What are the skills for an enterprise software product manager?
This document is part of a series of posts which I started in December 2020 to remind myself of experiences and best practices as agile cloud software product owner and manager. I’ll be extending and updating it over time so I would be keen to get your feedback. What are the questions puzzling you?
- Why is balancing desirable, feasible and viable key?
- What is the difference between custom- and standard-software development?
- Why does simplicity take more time?
- Why are organizational debts even worse than requirements gaps or technical debts?
- What are the skills for an enterprise software product manager?
- How to find the right perspective and how to focus on the right requirements?
- How to define & manage a roadmap and convert it into a backlog?
Product management and product owner expertise is build-up in years not in month. A good product manager has knowledge and deep hands-on insight on the product, the development organization, the market and the business domain. But most importantly is the wisdom to distinguish the desirable from feasible and viable. Finally you need power to inspire, to decide and to go the distance because this is a marathon executed in sprints.
Knowledge and wisdom are nothing without power. For a product management team lead that means you need to be able to step back and rely on the judgement of product management experts even if you might have sometimes concerns.
For a product owner or development lead that means to have lots of time to listen, to debate, to adopt, to adapt and sometimes just to trust. Before starting the implementation product managers and product owners need to be on the same page on the problem statements and the desirable solution.
Understanding a business domain needs the ability to look on a problem from many perspectives (see Chapter 6 for more details). The product owner is usually specialized to deeply understand and explain the feasibility, viability and implementation perspective of the solution together with a scrum team.
The product manager more focuses on problem statements and the desirability, his focus is the bigger picture as usually he is working with multiple product owners and teams which specialize on sub topics of a certain domain.
- Product knowledge: What can your product do in which domains? Can you use and show it on your own?
Don’t believe that talking about the software and its direction is enough. If you can’t use your software and show it’s merits, who can?
- Organizational knowledge: Who are the leaders but more important who are the developers, designers, architects, sales people, consultants?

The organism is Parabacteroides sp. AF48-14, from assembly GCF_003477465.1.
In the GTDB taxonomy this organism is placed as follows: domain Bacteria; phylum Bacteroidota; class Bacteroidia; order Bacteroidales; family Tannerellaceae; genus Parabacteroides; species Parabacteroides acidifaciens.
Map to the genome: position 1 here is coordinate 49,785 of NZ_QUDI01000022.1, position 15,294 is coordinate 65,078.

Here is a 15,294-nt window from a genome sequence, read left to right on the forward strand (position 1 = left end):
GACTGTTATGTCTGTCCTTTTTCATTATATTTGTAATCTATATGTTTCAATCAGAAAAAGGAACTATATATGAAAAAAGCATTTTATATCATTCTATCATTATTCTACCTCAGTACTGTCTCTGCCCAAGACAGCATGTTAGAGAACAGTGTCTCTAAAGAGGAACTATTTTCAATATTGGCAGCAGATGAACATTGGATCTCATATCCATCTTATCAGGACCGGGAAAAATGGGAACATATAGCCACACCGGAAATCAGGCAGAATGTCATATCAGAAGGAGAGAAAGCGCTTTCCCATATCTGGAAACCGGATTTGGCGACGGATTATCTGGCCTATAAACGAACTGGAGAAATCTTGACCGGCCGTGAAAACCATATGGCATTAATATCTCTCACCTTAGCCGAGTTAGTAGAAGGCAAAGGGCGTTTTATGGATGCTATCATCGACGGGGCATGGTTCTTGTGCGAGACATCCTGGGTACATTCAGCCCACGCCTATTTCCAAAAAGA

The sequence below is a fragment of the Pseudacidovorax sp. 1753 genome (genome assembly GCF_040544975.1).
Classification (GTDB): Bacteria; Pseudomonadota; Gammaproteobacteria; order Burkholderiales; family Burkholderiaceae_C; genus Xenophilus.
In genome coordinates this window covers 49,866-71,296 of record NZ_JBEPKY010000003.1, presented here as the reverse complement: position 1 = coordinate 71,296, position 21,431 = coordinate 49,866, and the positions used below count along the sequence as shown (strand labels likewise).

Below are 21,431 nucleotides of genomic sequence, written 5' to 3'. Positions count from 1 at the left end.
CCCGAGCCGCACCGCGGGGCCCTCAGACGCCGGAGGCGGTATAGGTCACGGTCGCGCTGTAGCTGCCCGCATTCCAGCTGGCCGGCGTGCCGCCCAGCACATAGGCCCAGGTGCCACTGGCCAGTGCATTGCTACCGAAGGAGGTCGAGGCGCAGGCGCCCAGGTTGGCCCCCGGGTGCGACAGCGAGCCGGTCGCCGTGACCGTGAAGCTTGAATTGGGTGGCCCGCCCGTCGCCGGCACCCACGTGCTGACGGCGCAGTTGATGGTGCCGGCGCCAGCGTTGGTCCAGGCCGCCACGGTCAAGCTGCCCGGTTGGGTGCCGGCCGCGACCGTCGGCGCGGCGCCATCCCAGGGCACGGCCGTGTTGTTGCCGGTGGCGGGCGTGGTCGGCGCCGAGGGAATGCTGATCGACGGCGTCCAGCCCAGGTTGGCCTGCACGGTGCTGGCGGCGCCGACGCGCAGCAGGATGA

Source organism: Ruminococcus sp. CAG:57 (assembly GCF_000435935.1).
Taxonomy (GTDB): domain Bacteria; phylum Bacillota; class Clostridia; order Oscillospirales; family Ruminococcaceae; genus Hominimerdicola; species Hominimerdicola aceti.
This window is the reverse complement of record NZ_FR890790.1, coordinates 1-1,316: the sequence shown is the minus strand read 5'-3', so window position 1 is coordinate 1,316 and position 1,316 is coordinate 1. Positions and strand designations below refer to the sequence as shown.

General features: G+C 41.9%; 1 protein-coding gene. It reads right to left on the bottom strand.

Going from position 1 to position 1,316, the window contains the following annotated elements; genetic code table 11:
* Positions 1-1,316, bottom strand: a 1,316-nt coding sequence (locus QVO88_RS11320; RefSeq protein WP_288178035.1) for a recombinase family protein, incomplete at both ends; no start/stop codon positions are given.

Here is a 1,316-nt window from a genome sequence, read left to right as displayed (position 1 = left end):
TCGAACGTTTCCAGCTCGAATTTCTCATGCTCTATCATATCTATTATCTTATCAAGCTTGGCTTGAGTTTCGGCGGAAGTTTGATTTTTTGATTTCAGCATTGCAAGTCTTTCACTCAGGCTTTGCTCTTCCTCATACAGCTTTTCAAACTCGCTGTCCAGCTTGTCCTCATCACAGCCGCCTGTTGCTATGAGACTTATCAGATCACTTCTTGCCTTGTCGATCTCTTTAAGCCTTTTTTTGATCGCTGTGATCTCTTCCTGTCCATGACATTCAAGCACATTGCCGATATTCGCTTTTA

The challenge is not to describe a common vision but to find a way how to execute it in the given organization and its constraints.
- Market knowledge: Know your customers, partners and competitors. Know the influences like analysts, media, macro economics and trends.
- Domain knowledge: This is probably the most complicated to obtain. What are the business processes? How do they differ in industries, countries and business models? What are the user roles? How is the day-in-life looking like? What targets do the employees have? How are managers tracking their team? How do people use software? What processes are time consuming, routine and what are unplanned activities?
The wisdom of product management is to know that you know nothing. Let’s face it: Software product managers, product owners, UX designers and developers usually build software they do not use themselves. They are expected to own a kingdom they do not live in. How to deal with the situation that you work with a large network of cross functional people which expect from the product manager to have the ultimate knowledge?
- Cobbler stick to your last. Stay calm and deep dive on your software and those of your competitors
- Grow from where you are but don’t stay where you are
- Keep your eyes open to change in work style, micro- and macro-economics
- Listen often, continuously and long to customers and partners which use your software daily. Yes, this is painful because you’ll hear mainly complaints but it is the only way to understand your software and the people using it.
When you are pushing your visions and ideas – the more you love them the more you need to question them. At the start they are never good, they evolve over time and grow by being questioned. You have to say good-bye often like a gardener which is cutting the tree to give it the focus which is needed to grow the right branches. The wisdom to distinguish the idea which is achievable and the idea which is possible but only at a very high price is hard to get.
A good idea does not find its way easy or in one good meeting. It needs to grow from a small plant to a tree by talking, repeating but most important by listening to the ones which might use it, which might develop it, which might produce it and which might sell it.
…to be continued
While you are are giving me feedback and propose topics, questions and links to be added here are a couple of links which inspired me. Looking forward to hearing from you either if you like my thoughts or not – as Lenny Leonard said “Everybody makes mistakes. That’s why they put erasers on pencils” ;o)